I'd like to know your solution when you find it.

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  #67  
Old 12-30-2010, 03:47 PM
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Looks like a speedy system you have there, but you should try to get back the lost performance as it's not a minor difference, it's failry substantial. I hope you are able to get the SAS controller and F120 drives to work TRIM properly, that would save you the greif of doing your own GC. Your experience is going to make me look much harder as a RAID controller to ensure it supports TRIM before I buy anything.

I'd like to know your solution when you find it.

-Joe
Well there isnt a problem with trim on drives that are NOT in an array but I dont think there is a raid card out there that can support trim on drives in a raid array. It is out of corsair's hands at that point and from what I understand the raid controller would have to somehow allow communication to each drive individually as well as data access to the array as a whole.

I'm also just saving the F120 for my friend who will be getting a laptop soon and wants a SSD in its; the F240s are for this desktop.
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  #68  
Old 12-30-2010, 04:23 PM
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The P series (Samsung based) SSDs are recommended for laptops.
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  #69  
Old 12-30-2010, 11:24 PM
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The P series (Samsung based) SSDs are recommended for laptops.
Curious why is the P series preferred over the F series for laptops? Since this is a bit off topic, if you want to delete this message and just PM me the answer, I'm fine with that. But I am curious why.

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  #70  
Old 12-30-2010, 11:55 PM
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Already stated it: Samsung based. Majority of SSDs that come in OEM systems are Samsung based.
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  #71  
Old 12-31-2010, 11:20 AM
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Already stated it: Samsung based. Majority of SSDs that come in OEM systems are Samsung based.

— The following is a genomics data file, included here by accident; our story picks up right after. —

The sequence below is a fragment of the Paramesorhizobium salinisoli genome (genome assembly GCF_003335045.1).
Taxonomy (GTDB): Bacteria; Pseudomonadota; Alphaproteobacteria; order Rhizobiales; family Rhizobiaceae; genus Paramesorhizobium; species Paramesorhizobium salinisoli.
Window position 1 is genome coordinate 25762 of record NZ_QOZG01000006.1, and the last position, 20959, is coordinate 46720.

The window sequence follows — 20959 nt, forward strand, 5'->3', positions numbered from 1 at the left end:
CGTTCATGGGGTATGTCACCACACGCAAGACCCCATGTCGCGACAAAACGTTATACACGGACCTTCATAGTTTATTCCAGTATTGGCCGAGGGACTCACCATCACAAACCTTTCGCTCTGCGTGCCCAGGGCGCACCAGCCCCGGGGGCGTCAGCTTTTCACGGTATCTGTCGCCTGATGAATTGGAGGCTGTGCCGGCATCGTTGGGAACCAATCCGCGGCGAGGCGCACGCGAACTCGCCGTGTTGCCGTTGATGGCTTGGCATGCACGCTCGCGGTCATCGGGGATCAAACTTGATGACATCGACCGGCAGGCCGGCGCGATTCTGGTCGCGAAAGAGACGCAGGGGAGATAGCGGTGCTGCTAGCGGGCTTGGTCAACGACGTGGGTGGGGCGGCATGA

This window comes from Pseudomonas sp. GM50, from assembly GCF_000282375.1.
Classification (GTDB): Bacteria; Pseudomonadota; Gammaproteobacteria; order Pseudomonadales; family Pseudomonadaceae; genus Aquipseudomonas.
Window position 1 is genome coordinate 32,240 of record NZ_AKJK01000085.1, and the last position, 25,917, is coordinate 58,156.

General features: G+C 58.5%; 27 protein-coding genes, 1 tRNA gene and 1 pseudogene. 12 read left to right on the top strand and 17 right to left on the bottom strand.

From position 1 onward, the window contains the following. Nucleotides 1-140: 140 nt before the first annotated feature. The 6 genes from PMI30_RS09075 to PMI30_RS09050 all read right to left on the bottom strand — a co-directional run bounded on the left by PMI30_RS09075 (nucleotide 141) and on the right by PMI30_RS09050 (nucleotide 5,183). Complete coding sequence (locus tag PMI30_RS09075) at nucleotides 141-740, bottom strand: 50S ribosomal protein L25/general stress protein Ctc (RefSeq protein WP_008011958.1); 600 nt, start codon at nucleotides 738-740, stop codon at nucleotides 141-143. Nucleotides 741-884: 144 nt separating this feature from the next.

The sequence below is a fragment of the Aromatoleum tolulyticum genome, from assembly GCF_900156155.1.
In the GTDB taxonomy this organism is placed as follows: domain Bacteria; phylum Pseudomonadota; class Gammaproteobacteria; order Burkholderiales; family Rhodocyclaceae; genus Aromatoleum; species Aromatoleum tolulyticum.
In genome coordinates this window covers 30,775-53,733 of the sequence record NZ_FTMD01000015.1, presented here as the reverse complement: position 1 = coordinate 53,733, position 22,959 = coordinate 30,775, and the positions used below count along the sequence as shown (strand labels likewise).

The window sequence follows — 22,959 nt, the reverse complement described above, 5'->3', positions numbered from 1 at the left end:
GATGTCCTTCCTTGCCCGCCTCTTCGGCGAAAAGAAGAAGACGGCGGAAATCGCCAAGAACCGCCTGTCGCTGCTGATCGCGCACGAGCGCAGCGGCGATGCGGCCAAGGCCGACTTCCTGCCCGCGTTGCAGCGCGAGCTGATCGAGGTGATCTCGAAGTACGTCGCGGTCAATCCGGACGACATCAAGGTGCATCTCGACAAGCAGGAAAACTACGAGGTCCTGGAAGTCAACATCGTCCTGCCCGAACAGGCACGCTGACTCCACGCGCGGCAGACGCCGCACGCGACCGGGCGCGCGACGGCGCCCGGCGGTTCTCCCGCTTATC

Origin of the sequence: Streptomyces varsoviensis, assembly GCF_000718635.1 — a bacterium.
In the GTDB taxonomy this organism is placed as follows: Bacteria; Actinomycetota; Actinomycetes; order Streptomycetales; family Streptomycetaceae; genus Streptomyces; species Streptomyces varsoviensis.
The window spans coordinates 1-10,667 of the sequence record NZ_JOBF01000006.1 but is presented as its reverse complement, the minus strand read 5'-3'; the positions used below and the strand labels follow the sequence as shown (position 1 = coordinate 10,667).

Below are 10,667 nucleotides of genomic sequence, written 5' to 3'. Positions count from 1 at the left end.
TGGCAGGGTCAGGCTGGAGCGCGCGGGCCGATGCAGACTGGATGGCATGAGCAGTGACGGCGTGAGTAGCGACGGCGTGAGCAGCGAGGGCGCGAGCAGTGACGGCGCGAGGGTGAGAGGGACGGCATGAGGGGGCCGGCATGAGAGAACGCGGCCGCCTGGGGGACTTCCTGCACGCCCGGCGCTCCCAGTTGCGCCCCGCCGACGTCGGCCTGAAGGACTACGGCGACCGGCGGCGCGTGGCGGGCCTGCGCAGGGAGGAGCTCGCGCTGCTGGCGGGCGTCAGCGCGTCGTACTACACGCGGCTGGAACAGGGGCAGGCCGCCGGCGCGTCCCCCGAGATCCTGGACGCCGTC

Nope, you didn't already state it, but you did with the last posting buy specifying that Samsung controllers were used in many OEM systems. I will conseed that Samsung controllers do appear to make up the majority of the laptop SSD's, however I don't believe that it would limit someone from using a SandForce controller in a laptop. I think as SandForce becomes more popular and cheaper that you will see those in many laptops in the future. It's all about cost to the manufacturer.
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  #72  
Old 03-15-2011, 01:03 AM
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Hi, I tried the secure erase as was described here, but when the system reboots it just goes to a black screen. Can you help and let me know what I am doing wrong? I an trying to secure erase/reset a Corsair P3-126 SSD.
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  #73  
Old 03-15-2011, 06:40 PM
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Hi, I tried the secure erase as was described here, but when the system reboots it just goes to a black screen. Can you help and let me know what I am doing wrong? I an trying to secure erase/reset a Corsair P3-126 SSD.
You need to be more descriptive on what is failing and what you have done. Include the steps you have completed and at what point it's failing.

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  #74  
Old 03-15-2011, 09:31 PM
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Originally Posted by JoeSchmuck View Post
Nope, you didn't already state it, but you did with the last posting buy specifying that Samsung controllers were used in many OEM systems. I will conseed that Samsung controllers do appear to make up the majority of the laptop SSD's, however I don't believe that it would limit someone from using a SandForce controller in a laptop. I think as SandForce becomes more popular and cheaper that you will see those in many laptops in the future. It's all about cost to the manufacturer.
Actually SandForce controllers have documented problems with laptops. They are performance drives in a niche market, and the fact that manufacturers don't carry laptops with SandForce drives is significant because they don't have quality assurance for their compatibility. Slowly OEM systems are coming out with BIOS updates and fixes to support SandForce drives, but rest assured not every system will ever be compatible.

I see plenty of people come in here with incompatibility problems due to laptops cutting power to the drive.

Sure you can put blame on SandForce for making a controller that is not compatible with every system, but quality assurance from SandForce is from their benchmarking and testing in custom made systems: the target audience for SandForce drives. It's a sensitive issue, but I simply cannot and will not recommend anyone with a laptop drive going out and buying a Force drive, there's a significant amount of statistic saying S3 mode simply won't work, and if you use that mode on a laptop, steer away from a Force drive.

I use a Force drive daily on my system and use S3 mode to my heart's content, never once have I seen a BSOD since firmware 2.0.
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  #75  
Old 03-24-2011, 04:04 AM
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Hello,
My boot disk is two P64 in raid 0 mode. Win 7 Ult.64 bit.

Would the following approach work?
1. Taking an image of the raid boot drive using Acronis TIH 2011 (not sector-by-sector),
2. Formating the drive using Acronis DriveCleanser,
3. Then restoring back the image

Last edited by Kursun; 03-24-2011 at 04:29 AM.